Prenatal care is medical care received during pregnancy. Having early and regular prenatal care improves the chances of a healthy pregnancy. Itnot only aims to keep expectant moms in the best health possible, but it also benefits the unborn baby and helps promote a healthy birth.
Pre-pregnancy and prenatal care are considered the most effective ways to help keep expectant mothers and their babies healthy, and they play an essential role in reducing the number of maternal deaths, miscarriages, birth defects, and health and birth complications.
During pregnancy, your obstetrician and/or midwife will provide comprehensive prenatal care thatis personalized according to individual circumstances. Factors such as age, health, lifestyle choices, and pregnancy history will determine the type of care you receive during your pregnancy.
What are the Benefits of Prenatal Care?
Regular and early prenatal care allows doctors to identify any health complications or concerns in the earliest stages, when treatment is typically most effective. According to the National Institute of Health (NIH), babies of mothers who do not get prenatal care are three times more likely to have a low birth weight and are five times more likely to not survive when compared to those born to mothers who do receive care.In many cases, early treatment can cure – or prevent – many health problems.
Regular prenatal care visits are also an effective way to promote a healthy pregnancy and birth, and to informexpectant mothers about important steps they can take to protect their baby and give them a positive start to life,such as by following a healthy diet and lifestyle, managing existing health conditions, and avoiding exposure to potentially harmful substances. Visits allow the opportunity to ask questions and seek advice around their pregnancy and birth.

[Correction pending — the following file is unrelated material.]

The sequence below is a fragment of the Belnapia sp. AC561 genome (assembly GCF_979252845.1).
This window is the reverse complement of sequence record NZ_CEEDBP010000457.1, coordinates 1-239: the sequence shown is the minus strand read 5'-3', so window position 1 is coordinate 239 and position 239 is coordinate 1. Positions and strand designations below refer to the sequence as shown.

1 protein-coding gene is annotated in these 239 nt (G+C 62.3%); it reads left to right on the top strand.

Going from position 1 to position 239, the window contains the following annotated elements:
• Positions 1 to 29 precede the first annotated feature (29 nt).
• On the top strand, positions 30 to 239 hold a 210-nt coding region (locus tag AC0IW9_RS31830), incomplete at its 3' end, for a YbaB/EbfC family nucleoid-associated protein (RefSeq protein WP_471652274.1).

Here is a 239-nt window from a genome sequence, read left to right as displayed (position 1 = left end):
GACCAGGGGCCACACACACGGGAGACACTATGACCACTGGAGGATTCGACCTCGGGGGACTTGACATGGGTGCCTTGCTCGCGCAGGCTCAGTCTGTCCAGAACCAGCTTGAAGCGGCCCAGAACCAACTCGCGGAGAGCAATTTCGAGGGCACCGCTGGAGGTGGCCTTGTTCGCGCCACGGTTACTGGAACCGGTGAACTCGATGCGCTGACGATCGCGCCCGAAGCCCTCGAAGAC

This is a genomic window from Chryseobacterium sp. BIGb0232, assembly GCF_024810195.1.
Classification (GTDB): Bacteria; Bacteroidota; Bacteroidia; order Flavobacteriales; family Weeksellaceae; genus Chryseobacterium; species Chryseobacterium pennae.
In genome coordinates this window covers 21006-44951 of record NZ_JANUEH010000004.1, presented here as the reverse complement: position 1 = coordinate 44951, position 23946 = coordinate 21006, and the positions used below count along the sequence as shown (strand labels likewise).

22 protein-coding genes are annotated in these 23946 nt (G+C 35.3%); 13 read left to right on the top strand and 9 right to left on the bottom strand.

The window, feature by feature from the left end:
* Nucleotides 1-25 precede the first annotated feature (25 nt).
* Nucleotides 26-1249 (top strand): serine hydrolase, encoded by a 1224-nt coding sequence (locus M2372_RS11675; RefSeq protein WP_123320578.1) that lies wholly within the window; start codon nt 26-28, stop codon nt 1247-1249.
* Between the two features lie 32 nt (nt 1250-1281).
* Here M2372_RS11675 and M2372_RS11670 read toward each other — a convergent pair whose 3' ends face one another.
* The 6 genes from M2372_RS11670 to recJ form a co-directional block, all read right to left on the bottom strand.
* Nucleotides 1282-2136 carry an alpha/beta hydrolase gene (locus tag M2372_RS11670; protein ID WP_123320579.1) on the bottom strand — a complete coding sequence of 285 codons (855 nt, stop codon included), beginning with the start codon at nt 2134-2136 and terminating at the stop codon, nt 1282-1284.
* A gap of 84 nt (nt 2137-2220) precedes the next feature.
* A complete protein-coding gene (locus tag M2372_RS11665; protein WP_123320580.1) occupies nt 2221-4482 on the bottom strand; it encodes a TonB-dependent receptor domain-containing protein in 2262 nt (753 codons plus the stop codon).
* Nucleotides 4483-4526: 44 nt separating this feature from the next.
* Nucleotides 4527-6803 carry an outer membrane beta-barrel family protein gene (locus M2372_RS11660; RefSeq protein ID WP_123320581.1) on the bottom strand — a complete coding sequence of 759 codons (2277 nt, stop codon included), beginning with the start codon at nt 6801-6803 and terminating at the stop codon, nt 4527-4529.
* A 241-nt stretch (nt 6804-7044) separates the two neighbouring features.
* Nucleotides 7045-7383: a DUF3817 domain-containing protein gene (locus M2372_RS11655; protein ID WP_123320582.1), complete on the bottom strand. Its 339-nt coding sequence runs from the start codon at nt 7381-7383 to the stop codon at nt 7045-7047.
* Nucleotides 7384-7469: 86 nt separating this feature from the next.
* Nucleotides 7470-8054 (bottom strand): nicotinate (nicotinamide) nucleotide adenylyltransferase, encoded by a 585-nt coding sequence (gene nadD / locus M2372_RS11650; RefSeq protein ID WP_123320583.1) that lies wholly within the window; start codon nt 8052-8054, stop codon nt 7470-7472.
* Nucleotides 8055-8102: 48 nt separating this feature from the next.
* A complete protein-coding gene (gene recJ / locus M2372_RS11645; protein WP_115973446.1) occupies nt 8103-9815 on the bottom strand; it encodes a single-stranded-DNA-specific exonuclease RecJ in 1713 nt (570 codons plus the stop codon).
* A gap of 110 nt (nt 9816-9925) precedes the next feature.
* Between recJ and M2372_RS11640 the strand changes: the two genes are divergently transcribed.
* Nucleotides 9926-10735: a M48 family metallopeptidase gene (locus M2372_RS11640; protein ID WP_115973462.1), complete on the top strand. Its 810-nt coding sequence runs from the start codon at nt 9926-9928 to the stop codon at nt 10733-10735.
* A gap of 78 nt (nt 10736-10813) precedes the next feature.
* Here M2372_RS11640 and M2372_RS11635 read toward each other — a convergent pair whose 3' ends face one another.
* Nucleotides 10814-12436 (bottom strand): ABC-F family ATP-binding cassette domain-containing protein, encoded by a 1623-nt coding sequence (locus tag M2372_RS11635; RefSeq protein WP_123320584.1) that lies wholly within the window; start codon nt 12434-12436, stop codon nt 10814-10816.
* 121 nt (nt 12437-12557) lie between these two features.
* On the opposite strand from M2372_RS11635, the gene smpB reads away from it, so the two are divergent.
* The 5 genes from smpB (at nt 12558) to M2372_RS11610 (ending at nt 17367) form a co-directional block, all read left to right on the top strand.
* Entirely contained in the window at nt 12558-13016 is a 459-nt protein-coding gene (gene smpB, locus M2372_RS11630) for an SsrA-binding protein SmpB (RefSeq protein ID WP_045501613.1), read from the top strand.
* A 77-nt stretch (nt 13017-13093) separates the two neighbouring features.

Regular prenatal care helps to:
- Reduce the risk of pregnancy complications and promote fetal health and development
- Reduce the baby’s risk for complications during pregnancy and infancy
- Identify any concerns in their earliest stages
- Provide education and information to promote a healthy pregnancy, labor, and birth
Prenatal Care for Higher-Risk Pregnancies
Prenatal care is particularly beneficial for women who are at an increased risk of problems during pregnancy. Higher-risk pregnancies require regular obstetrical care, and depending on individual circumstances, may require specialist care. Higher-risk pregnancy includes:
- Advanced maternal age (over 35)
- Mothers with existing health problems, such as high blood pressure or diabetes
- Multiple pregnancy
- A history of pregnancy-related problems
- Pregnancy complications, such as fetal growth restrictions or an unusual placenta position
- Certain lifestyle choices, such as smoking, alcohol, or drug use/abuse during pregnancy
What Can I Expect at My Prenatal Visits?
The first prenatal visit is a good opportunity to ask questions and discuss any issues related to your pregnancy. You can also find out all you can about how to stay healthy during pregnancy. During the first visit, you can expect your healthcare provider to: